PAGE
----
If you caught Part I, you know Batman wrangled free from the Joker and that the Ruger Hawkeye M77 Compact is an unusual rifle – a very light, well balanced, compact, accurate, short barreled gun. Add in a tough, stabile, weather resistant stock and durable stainless hardware and you’ve got a an excellent hills and woodland hunting rifle. All the fast handling characteristics of a lever action carbine, with none of a lever gun’s limitations. The .308 Winchester cartridge is, of course, a proven standard so the combination really is something special.
I’m not sure how to express my personal sentiments toward the .308 Winchester. I have a short span of attention, I get bored quickly when cartridges aren’t problematic to handload, especially when they respond predictably to changes, and when there is a ton of handload data available from factory sources. The most derogatory .308 Winchester characterization I can make is that it is a well mannered, hard hitting, economic and easy to load, world class accurate cartridge. I apologize for this brutally honest criticism, but it needed to be said.
That said when I finished this project, I returned to more enjoyable projects like handloading the .500 Jeffery for northeastern style frog hunts. I really don’t want to like this gun as much as I do. I just cleaned out several gun safes, but here we go again. OK, it is a perfect little gun and I have two grandsons approaching hunting age…
The .308 is two short …
OK, so I had this stubby rifle and I had this stubby cartridge and I had to go in understanding that 3,600 fps 180 grain bullets were probably not going to happen, nor did I need or even want them to happen as a practical matter. I almost always work out the mechanics of cartridge overall length and case capacity, then I start playing around with what gives me a case full of powder that doesn’t require much compression and burns as much as possible within the bore volume. I try to avoid fast powder that burns to a higher percentage of completion but does not have enough persistence in gas generation to accelerate a bullet all the way down the barrel. Pick incorrectly and I’m Bond, James Bond, hurling fireballs of unburned powder at unsuspecting deer. Pick correctly and I’m the smart old guy with the light rifle who can therefore manage both game and gear when walking out of the woods. So this is what is behind my powder selections.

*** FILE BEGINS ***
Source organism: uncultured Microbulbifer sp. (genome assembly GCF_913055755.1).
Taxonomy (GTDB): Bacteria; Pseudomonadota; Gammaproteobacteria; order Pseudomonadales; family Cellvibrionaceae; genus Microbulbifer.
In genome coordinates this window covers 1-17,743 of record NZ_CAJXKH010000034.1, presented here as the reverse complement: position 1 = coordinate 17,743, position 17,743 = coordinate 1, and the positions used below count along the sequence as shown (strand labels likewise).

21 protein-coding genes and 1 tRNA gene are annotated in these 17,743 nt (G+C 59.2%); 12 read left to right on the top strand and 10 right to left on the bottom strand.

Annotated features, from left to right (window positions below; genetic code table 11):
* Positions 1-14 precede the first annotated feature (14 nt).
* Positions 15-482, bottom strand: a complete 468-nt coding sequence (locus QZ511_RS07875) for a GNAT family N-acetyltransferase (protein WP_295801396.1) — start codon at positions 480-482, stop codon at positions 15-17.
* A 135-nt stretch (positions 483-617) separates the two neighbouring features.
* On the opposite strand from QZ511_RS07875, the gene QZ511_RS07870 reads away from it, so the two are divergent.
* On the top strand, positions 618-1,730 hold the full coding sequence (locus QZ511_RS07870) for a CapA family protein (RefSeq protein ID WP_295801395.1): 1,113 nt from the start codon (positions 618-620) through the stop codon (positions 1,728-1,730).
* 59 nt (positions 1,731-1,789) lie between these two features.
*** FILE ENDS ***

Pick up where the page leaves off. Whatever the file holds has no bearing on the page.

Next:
It’s good to start with a coat of primer…
I try to use standard large rifle primers whenever I can. So if I swap one for the other and velocity is essentially the same – large rifle primers it is and I don’t really care if this is with ball or stick powder as long as it works as intended. I’ve analyzed a lot of start pressure curves that I think support the theory that compressed charges, weak crimps and magnum primers can diminish velocity. Not my theory, but I believe I can see supporting data. The idea is that the magnum primer pressure pushes against a compacted powder charge for some tenths of a millisecond and drive the bullet forward prior to significant powder ignition. This increases powder chamber volume, reducing peak and average pressure. A standard primer and a good case to bullet crimp, like a Lee Precision factory crimp or even a solid roll crimp locked into a bullet’s cannelure, delay bullet movement and raise start pressure, resulting in closer to intended peak and average pressure. The difference isn’t huge, but it is noticeable with a strain gauge or transducer and oscilloscope. A 1,500 PSI rise in start pressure, 3,500 PSI to 5,000 PSI is worth 70 – 80 fps with no increase in powder charge. I think too many people work with neck tension alone and I believe there is a penalty in velocity and shot to shot consistency that is paid.
In search of a 300 grain .308″ bullet…
I know, we are back into a fashionable “heavy for bore” bullets frenzy. Heavy weights have been around for decades but I am sure, for some less experienced shooters, this is a new trend. For many shooters heavy bullets theory is a rehash, of a rehash, of a rehash. Unless deer are growing much thicker these days, there are already lots of bullets that will paper punch a deer so super heavy weight bullets are not required.